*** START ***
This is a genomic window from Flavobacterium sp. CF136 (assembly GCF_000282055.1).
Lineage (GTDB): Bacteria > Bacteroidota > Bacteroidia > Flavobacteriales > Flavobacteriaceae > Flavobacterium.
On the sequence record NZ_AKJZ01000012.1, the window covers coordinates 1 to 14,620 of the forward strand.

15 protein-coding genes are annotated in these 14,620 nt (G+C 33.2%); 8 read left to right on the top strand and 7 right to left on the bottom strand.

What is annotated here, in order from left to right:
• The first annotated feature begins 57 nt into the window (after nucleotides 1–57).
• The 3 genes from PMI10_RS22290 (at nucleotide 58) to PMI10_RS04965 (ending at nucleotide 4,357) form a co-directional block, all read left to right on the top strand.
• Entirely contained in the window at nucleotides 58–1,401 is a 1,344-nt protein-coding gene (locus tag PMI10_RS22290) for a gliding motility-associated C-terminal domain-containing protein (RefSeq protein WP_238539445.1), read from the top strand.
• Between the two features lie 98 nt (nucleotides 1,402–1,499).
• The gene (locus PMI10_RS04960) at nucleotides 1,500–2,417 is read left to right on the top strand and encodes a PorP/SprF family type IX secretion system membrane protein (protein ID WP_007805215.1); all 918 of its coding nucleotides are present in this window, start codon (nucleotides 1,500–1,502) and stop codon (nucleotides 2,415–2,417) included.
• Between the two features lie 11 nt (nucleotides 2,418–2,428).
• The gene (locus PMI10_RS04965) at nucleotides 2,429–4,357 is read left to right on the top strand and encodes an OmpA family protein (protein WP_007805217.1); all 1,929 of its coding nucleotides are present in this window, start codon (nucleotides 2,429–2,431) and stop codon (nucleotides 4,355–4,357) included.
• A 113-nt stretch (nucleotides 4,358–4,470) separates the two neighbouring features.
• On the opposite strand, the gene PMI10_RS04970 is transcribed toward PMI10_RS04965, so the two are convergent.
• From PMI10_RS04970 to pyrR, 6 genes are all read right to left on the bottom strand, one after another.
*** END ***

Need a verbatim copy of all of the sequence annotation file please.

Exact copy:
This is a genomic window from Flavobacterium sp. CF136 (assembly GCF_000282055.1).
Lineage (GTDB): Bacteria > Bacteroidota > Bacteroidia > Flavobacteriales > Flavobacteriaceae > Flavobacterium.
On the sequence record NZ_AKJZ01000012.1, the window covers coordinates 1 to 14,620 of the forward strand.

15 protein-coding genes are annotated in these 14,620 nt (G+C 33.2%); 8 read left to right on the top strand and 7 right to left on the bottom strand.

What is annotated here, in order from left to right:
• The first annotated feature begins 57 nt into the window (after nucleotides 1–57).
• The 3 genes from PMI10_RS22290 (at nucleotide 58) to PMI10_RS04965 (ending at nucleotide 4,357) form a co-directional block, all read left to right on the top strand.
• Entirely contained in the window at nucleotides 58–1,401 is a 1,344-nt protein-coding gene (locus tag PMI10_RS22290) for a gliding motility-associated C-terminal domain-containing protein (RefSeq protein WP_238539445.1), read from the top strand.
• Between the two features lie 98 nt (nucleotides 1,402–1,499).
• The gene (locus PMI10_RS04960) at nucleotides 1,500–2,417 is read left to right on the top strand and encodes a PorP/SprF family type IX secretion system membrane protein (protein ID WP_007805215.1); all 918 of its coding nucleotides are present in this window, start codon (nucleotides 1,500–1,502) and stop codon (nucleotides 2,415–2,417) included.
• Between the two features lie 11 nt (nucleotides 2,418–2,428).
• The gene (locus PMI10_RS04965) at nucleotides 2,429–4,357 is read left to right on the top strand and encodes an OmpA family protein (protein WP_007805217.1); all 1,929 of its coding nucleotides are present in this window, start codon (nucleotides 2,429–2,431) and stop codon (nucleotides 4,355–4,357) included.
• A 113-nt stretch (nucleotides 4,358–4,470) separates the two neighbouring features.
• On the opposite strand, the gene PMI10_RS04970 is transcribed toward PMI10_RS04965, so the two are convergent.
• From PMI10_RS04970 to pyrR, 6 genes are all read right to left on the bottom strand, one after another.